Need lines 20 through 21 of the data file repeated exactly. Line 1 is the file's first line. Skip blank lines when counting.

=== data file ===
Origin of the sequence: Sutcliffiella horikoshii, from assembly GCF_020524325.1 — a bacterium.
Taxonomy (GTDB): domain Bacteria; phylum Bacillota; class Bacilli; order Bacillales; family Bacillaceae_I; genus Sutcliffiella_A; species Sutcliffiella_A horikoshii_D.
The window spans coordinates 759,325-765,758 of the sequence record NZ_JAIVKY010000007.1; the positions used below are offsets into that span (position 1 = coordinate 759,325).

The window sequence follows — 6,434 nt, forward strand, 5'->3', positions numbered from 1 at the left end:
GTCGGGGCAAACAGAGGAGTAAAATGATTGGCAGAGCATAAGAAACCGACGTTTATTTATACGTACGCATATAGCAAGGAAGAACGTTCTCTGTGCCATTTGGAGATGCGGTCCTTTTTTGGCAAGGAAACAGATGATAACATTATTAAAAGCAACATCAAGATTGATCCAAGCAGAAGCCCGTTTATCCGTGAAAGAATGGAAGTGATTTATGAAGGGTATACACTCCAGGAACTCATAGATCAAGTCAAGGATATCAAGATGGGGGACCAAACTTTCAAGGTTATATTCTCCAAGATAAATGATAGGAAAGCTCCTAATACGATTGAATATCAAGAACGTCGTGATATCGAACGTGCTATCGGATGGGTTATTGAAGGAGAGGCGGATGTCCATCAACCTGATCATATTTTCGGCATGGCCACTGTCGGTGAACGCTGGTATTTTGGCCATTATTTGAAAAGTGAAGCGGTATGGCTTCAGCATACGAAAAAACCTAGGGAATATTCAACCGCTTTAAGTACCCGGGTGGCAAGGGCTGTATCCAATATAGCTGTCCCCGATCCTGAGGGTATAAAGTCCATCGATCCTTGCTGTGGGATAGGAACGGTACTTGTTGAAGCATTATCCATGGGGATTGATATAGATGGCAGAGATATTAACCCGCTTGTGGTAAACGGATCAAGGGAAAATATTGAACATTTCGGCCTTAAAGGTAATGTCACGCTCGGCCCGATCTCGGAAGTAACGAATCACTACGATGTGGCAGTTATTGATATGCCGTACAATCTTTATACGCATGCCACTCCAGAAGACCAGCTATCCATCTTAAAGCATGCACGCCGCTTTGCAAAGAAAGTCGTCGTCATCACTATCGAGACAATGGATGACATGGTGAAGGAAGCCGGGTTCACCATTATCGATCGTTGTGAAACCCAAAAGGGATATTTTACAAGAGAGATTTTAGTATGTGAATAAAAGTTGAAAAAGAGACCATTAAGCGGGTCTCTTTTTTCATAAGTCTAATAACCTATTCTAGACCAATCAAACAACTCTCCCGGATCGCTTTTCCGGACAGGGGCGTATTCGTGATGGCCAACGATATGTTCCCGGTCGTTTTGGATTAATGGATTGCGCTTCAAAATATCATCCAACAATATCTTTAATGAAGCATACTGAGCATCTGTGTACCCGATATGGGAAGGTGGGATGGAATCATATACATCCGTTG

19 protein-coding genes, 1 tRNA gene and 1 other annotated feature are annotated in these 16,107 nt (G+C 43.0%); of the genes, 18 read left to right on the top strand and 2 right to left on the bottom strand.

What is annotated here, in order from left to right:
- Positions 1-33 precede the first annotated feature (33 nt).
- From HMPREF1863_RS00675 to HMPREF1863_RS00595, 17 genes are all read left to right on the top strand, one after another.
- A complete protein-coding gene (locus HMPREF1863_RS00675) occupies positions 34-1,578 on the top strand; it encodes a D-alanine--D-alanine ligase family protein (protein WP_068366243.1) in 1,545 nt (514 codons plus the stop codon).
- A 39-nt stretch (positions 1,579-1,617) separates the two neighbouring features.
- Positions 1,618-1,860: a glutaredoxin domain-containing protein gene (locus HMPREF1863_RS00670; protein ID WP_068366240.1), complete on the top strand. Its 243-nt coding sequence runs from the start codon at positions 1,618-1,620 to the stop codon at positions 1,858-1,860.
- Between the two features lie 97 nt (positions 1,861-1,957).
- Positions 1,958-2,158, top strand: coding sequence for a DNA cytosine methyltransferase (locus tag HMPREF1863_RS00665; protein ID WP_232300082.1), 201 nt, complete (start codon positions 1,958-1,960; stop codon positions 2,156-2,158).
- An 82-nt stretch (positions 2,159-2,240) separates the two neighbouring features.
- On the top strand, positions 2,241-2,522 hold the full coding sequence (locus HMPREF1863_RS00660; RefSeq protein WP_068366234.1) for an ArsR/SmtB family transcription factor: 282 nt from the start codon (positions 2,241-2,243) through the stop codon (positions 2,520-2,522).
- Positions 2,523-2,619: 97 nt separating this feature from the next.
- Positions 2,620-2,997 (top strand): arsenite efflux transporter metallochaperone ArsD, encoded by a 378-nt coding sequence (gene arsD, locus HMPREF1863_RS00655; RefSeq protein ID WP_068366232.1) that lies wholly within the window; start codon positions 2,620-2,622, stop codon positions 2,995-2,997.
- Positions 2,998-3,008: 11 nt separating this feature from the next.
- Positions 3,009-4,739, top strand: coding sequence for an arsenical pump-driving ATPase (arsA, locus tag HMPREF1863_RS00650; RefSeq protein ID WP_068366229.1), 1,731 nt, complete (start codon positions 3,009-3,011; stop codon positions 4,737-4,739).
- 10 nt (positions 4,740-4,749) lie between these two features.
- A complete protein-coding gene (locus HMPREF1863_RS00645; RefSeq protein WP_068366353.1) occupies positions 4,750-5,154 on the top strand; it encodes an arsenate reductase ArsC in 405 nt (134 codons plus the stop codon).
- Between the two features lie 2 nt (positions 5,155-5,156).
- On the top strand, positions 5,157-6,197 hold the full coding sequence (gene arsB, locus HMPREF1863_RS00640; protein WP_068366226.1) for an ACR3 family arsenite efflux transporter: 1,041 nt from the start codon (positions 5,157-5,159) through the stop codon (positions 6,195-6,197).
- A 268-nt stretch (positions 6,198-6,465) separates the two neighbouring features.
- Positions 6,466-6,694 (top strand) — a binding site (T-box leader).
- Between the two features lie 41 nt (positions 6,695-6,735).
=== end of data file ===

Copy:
- Positions 3,009-4,739, top strand: coding sequence for an arsenical pump-driving ATPase (arsA, locus tag HMPREF1863_RS00650; RefSeq protein ID WP_068366229.1), 1,731 nt, complete (start codon positions 3,009-3,011; stop codon positions 4,737-4,739).
- 10 nt (positions 4,740-4,749) lie between these two features.